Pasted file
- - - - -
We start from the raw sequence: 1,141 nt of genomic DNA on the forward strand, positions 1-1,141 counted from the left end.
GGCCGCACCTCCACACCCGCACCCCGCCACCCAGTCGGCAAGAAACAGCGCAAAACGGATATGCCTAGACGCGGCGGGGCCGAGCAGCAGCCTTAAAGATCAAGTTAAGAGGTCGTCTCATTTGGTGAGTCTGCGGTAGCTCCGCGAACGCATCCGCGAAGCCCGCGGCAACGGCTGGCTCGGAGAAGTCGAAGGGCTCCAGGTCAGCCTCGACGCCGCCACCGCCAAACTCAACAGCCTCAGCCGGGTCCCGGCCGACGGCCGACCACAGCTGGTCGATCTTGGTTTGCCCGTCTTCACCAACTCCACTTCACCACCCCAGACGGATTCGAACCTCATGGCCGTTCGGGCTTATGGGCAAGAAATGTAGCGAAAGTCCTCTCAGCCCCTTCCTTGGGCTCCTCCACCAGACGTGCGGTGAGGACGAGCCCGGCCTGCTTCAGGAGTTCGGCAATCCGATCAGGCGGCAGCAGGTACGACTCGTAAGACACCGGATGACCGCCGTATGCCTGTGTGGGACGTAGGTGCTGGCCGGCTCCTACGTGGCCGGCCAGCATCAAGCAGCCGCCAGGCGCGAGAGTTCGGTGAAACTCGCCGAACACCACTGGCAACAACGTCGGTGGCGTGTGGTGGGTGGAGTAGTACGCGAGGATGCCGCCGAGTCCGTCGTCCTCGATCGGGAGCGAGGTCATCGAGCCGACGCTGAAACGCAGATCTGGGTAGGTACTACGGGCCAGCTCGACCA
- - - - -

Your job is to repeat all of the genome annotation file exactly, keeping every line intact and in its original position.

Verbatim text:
We start from the raw sequence: 1,141 nt of genomic DNA on the forward strand, positions 1-1,141 counted from the left end.
GGCCGCACCTCCACACCCGCACCCCGCCACCCAGTCGGCAAGAAACAGCGCAAAACGGATATGCCTAGACGCGGCGGGGCCGAGCAGCAGCCTTAAAGATCAAGTTAAGAGGTCGTCTCATTTGGTGAGTCTGCGGTAGCTCCGCGAACGCATCCGCGAAGCCCGCGGCAACGGCTGGCTCGGAGAAGTCGAAGGGCTCCAGGTCAGCCTCGACGCCGCCACCGCCAAACTCAACAGCCTCAGCCGGGTCCCGGCCGACGGCCGACCACAGCTGGTCGATCTTGGTTTGCCCGTCTTCACCAACTCCACTTCACCACCCCAGACGGATTCGAACCTCATGGCCGTTCGGGCTTATGGGCAAGAAATGTAGCGAAAGTCCTCTCAGCCCCTTCCTTGGGCTCCTCCACCAGACGTGCGGTGAGGACGAGCCCGGCCTGCTTCAGGAGTTCGGCAATCCGATCAGGCGGCAGCAGGTACGACTCGTAAGACACCGGATGACCGCCGTATGCCTGTGTGGGACGTAGGTGCTGGCCGGCTCCTACGTGGCCGGCCAGCATCAAGCAGCCGCCAGGCGCGAGAGTTCGGTGAAACTCGCCGAACACCACTGGCAACAACGTCGGTGGCGTGTGGTGGGTGGAGTAGTACGCGAGGATGCCGCCGAGTCCGTCGTCCTCGATCGGGAGCGAGGTCATCGAGCCGACGCTGAAACGCAGATCTGGGTAGGTACTACGGGCCAGCTCGACCA